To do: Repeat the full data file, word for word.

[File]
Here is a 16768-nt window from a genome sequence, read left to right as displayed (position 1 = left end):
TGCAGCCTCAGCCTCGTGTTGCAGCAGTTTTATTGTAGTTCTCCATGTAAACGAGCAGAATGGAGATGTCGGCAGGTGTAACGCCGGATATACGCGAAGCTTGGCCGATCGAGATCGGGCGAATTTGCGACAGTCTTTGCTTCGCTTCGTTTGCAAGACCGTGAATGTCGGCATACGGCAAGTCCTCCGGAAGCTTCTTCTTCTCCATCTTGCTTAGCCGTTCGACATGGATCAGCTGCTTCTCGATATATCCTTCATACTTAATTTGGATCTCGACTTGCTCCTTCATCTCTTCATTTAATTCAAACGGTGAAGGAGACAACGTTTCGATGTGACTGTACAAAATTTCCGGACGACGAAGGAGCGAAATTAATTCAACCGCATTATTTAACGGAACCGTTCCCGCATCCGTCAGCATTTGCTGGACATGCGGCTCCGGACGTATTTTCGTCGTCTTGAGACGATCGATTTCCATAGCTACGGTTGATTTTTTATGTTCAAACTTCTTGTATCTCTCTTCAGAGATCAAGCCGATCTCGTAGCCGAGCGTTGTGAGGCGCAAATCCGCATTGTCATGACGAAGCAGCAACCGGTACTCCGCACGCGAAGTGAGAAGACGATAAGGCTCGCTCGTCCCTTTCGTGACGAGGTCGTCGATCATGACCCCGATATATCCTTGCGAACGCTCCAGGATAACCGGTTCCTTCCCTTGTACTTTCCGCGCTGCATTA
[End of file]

Here is a 16768-nt window from a genome sequence, read left to right as displayed (position 1 = left end):
TGCAGCCTCAGCCTCGTGTTGCAGCAGTTTTATTGTAGTTCTCCATGTAAACGAGCAGAATGGAGATGTCGGCAGGTGTAACGCCGGATATACGCGAAGCTTGGCCGATCGAGATCGGGCGAATTTGCGACAGTCTTTGCTTCGCTTCGTTTGCAAGACCGTGAATGTCGGCATACGGCAAGTCCTCCGGAAGCTTCTTCTTCTCCATCTTGCTTAGCCGTTCGACATGGATCAGCTGCTTCTCGATATATCCTTCATACTTAATTTGGATCTCGACTTGCTCCTTCATCTCTTCATTTAATTCAAACGGTGAAGGAGACAACGTTTCGATGTGACTGTACAAAATTTCCGGACGACGAAGGAGCGAAATTAATTCAACCGCATTATTTAACGGAACCGTTCCCGCATCCGTCAGCATTTGCTGGACATGCGGCTCCGGACGTATTTTCGTCGTCTTGAGACGATCGATTTCCATAGCTACGGTTGATTTTTTATGTTCAAACTTCTTGTATCTCTCTTCAGAGATCAAGCCGATCTCGTAGCCGAGCGTTGTGAGGCGCAAATCCGCATTGTCATGACGAAGCAGCAACCGGTACTCCGCACGCGAAGTGAGAAGACGATAAGGCTCGCTCGTCCCTTTCGTGACGAGGTCGTCGATCATGACCCCGATATATCCTTGCGAACGCTCCAGGATAACCGGTTCCTTCCCTTGTACTTTCCGCGCTGCATTA